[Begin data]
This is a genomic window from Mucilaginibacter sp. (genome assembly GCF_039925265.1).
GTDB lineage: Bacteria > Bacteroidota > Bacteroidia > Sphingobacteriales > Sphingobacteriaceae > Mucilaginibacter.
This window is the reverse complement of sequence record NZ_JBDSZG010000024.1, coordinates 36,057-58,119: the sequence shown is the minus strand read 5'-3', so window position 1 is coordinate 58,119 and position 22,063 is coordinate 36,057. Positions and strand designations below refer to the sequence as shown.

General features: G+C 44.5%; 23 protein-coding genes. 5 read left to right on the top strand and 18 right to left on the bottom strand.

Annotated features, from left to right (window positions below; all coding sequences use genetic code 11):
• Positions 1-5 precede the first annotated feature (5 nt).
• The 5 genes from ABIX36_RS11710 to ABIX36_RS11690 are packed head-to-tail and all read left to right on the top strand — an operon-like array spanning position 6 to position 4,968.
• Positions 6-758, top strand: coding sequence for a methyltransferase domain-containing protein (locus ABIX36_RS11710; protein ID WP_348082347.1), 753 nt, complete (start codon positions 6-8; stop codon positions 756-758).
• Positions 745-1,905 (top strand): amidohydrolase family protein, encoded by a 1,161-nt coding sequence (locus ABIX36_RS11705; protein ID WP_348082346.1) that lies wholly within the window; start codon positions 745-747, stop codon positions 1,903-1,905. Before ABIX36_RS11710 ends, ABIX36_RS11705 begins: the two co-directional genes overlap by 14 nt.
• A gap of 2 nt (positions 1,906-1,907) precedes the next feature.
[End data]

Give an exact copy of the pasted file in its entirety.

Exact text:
This is a genomic window from Mucilaginibacter sp. (genome assembly GCF_039925265.1).
GTDB lineage: Bacteria > Bacteroidota > Bacteroidia > Sphingobacteriales > Sphingobacteriaceae > Mucilaginibacter.
This window is the reverse complement of sequence record NZ_JBDSZG010000024.1, coordinates 36,057-58,119: the sequence shown is the minus strand read 5'-3', so window position 1 is coordinate 58,119 and position 22,063 is coordinate 36,057. Positions and strand designations below refer to the sequence as shown.

General features: G+C 44.5%; 23 protein-coding genes. 5 read left to right on the top strand and 18 right to left on the bottom strand.

Annotated features, from left to right (window positions below; all coding sequences use genetic code 11):
• Positions 1-5 precede the first annotated feature (5 nt).
• The 5 genes from ABIX36_RS11710 to ABIX36_RS11690 are packed head-to-tail and all read left to right on the top strand — an operon-like array spanning position 6 to position 4,968.
• Positions 6-758, top strand: coding sequence for a methyltransferase domain-containing protein (locus ABIX36_RS11710; protein ID WP_348082347.1), 753 nt, complete (start codon positions 6-8; stop codon positions 756-758).
• Positions 745-1,905 (top strand): amidohydrolase family protein, encoded by a 1,161-nt coding sequence (locus ABIX36_RS11705; protein ID WP_348082346.1) that lies wholly within the window; start codon positions 745-747, stop codon positions 1,903-1,905. Before ABIX36_RS11710 ends, ABIX36_RS11705 begins: the two co-directional genes overlap by 14 nt.
• A gap of 2 nt (positions 1,906-1,907) precedes the next feature.